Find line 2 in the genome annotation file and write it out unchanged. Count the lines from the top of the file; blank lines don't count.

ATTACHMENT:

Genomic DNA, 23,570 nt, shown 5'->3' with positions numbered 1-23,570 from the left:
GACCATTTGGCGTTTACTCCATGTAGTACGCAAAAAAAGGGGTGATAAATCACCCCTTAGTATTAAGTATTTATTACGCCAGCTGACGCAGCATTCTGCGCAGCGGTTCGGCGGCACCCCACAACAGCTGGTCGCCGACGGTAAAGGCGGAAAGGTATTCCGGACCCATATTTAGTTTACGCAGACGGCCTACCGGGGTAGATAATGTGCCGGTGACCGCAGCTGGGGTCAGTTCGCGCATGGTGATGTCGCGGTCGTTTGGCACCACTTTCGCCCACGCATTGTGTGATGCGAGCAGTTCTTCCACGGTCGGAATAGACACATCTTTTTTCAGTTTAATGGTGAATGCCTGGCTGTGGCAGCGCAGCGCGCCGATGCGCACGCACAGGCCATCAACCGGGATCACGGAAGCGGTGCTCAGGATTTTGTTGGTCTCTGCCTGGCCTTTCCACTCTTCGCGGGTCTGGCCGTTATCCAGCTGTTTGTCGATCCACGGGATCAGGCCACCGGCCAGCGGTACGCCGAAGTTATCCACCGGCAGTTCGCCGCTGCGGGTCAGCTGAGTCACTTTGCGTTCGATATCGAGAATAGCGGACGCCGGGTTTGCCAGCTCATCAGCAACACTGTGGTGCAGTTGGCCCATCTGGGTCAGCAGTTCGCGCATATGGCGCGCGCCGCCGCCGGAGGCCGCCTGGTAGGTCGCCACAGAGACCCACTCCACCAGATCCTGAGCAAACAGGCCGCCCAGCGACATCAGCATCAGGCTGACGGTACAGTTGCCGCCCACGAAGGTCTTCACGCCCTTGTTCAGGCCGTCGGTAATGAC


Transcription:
GACCATTTGGCGTTTACTCCATGTAGTACGCAAAAAAAGGGGTGATAAATCACCCCTTAGTATTAAGTATTTATTACGCCAGCTGACGCAGCATTCTGCGCAGCGGTTCGGCGGCACCCCACAACAGCTGGTCGCCGACGGTAAAGGCGGAAAGGTATTCCGGACCCATATTTAGTTTACGCAGACGGCCTACCGGGGTAGATAATGTGCCGGTGACCGCAGCTGGGGTCAGTTCGCGCATGGTGATGTCGCGGTCGTTTGGCACCACTTTCGCCCACGCATTGTGTGATGCGAGCAGTTCTTCCACGGTCGGAATAGACACATCTTTTTTCAGTTTAATGGTGAATGCCTGGCTGTGGCAGCGCAGCGCGCCGATGCGCACGCACAGGCCATCAACCGGGATCACGGAAGCGGTGCTCAGGATTTTGTTGGTCTCTGCCTGGCCTTTCCACTCTTCGCGGGTCTGGCCGTTATCCAGCTGTTTGTCGATCCACGGGATCAGGCCACCGGCCAGCGGTACGCCGAAGTTATCCACCGGCAGTTCGCCGCTGCGGGTCAGCTGAGTCACTTTGCGTTCGATATCGAGAATAGCGGACGCCGGGTTTGCCAGCTCATCAGCAACACTGTGGTGCAGTTGGCCCATCTGGGTCAGCAGTTCGCGCATATGGCGCGCGCCGCCGCCGGAGGCCGCCTGGTAGGTCGCCACAGAGACCCACTCCACCAGATCCTGAGCAAACAGGCCGCCCAGCGACATCAGCATCAGGCTGACGGTACAGTTGCCGCCCACGAAGGTCTTCACGCCCTTGTTCAGGCCGTCGGTAATGAC